Design-build is the name for a licensed residential architect working in partnership with a professional remodeler as one organization on behalf of you – the client. They take your budget and your list of requirements and design, estimate and then build a solution customized for your goals and your budget.
I wrote the #1 bestsellerto help homeowners learn how to master the remodeling process, how to properly prepare for remodeling, and how to determine which type of remodeler is right for each type of project.
The term design-build refers to the joining together of the architectural design team with the construction team. The idea was first used in commercial construction when developers wanted to reduce the time it took to get a project designed and constructed, while remaining on-budget during the process. The huge additional benefit to them was how the cooperation between these two camps allowed the design to be estimated early and accurately and then re-estimated at all stages of re-design. This keeps the project budget in check throughout the process.
For these same reasons (a streamlined process with faster delivery coupled with a lower, more accurate cost), some larger remodeling contractors started offering design-build services to homeowners in the 1990s.
Architects and design-build remodelers typically get involved in larger projects since the budget for most small projects cannot support the cost of the architect’s design fees. The architect gets paid regardless of how simple or how complex the project is, and the remodeler needs to generate enough money to pay the architect. They do this by charging design fees to the clients or by specializing only in larger, more profitable projects. Most design-build companies do both these things—charge fees and work on larger projects.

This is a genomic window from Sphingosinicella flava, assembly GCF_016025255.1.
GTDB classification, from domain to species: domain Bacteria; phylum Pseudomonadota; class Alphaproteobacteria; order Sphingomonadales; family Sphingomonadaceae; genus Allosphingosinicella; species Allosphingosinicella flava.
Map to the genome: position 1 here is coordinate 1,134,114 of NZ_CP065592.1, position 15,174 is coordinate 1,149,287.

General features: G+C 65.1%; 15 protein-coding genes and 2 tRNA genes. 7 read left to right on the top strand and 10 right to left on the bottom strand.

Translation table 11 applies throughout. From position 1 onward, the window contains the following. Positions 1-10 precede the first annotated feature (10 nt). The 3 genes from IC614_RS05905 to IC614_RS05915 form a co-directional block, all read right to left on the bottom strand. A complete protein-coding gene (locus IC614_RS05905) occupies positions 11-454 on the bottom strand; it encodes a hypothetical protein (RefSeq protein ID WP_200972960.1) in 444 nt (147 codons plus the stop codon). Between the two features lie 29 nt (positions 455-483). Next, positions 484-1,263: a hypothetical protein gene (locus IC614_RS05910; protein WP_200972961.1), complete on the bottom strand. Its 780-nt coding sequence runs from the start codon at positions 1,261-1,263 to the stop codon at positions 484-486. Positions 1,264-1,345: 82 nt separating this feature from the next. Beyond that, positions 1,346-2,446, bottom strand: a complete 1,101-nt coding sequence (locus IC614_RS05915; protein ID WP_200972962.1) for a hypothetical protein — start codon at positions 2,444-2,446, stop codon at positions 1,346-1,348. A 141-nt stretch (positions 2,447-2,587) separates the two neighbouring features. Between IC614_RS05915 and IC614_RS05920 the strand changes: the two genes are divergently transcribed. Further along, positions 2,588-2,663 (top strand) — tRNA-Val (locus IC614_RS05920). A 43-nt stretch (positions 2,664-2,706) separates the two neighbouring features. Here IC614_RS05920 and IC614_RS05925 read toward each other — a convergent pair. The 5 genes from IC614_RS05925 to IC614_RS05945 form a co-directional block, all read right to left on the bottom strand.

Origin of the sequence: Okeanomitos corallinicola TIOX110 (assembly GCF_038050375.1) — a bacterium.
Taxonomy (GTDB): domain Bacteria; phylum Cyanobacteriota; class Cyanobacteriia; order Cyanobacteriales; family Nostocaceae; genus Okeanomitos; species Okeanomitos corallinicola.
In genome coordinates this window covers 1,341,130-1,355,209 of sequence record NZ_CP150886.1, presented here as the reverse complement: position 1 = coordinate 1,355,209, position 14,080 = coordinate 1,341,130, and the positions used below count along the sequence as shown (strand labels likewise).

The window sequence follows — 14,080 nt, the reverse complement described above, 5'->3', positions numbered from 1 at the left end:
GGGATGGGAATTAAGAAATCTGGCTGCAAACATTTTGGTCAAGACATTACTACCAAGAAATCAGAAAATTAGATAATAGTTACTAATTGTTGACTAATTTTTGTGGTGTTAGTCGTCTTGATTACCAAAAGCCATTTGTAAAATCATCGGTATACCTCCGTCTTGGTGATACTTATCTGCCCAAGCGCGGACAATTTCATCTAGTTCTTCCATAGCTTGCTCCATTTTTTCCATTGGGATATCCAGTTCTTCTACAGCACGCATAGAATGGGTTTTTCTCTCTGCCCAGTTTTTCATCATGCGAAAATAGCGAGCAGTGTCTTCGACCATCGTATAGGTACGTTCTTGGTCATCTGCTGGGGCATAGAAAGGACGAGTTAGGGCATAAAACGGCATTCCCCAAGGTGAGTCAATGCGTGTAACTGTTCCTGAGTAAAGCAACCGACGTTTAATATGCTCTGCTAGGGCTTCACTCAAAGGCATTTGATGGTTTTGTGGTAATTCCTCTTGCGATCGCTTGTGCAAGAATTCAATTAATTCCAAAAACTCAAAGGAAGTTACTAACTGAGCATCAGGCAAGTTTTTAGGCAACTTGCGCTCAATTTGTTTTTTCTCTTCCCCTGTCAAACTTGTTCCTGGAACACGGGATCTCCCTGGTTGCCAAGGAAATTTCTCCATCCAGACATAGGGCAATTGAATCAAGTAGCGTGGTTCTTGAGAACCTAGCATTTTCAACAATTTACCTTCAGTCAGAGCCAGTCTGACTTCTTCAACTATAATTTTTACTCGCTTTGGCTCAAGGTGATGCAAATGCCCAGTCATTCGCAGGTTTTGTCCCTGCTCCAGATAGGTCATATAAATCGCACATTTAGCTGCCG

Since the 2000s began, “design-build” has become the hottest marketing phrase in the remodeling industry. But the truth is, few of today’s remodeling companies who claim to be design-build even use architects to do their designs and permit drawings. And almost no so-called design-build firms have architects on staff. This begs the question: “If they are not using architects, then who is designing?” And that, my friend, is the perfect question to ask! Often an unlicensed designer on the remodeler’s staff does the design and drawings. So despite calling themselves design-build, no architect is actually involved, and clients don’t get true design-build services or benefits.
Don’t turn over the design of your large remodeling projects to just anyone. Always make sure of their design credentials.
I cannot recommend that you use a generic remodeling company calling themselves “design-build”, but which does not use an architect for their large projects. Your project design will only be as good as the talent of their “designer.” And there is no way for a layman to discern this. If your planned project is large (a whole-home makeover, a multi-story addition, a new floor added above your current house, or a large addition involving multiple interior rooms), my suggestion is to either hire an architect and bid the project out or hire a design-build remodeler with a licensed architect. It’s worth the price you pay to get professional design paired with top-quality remodeling experience.
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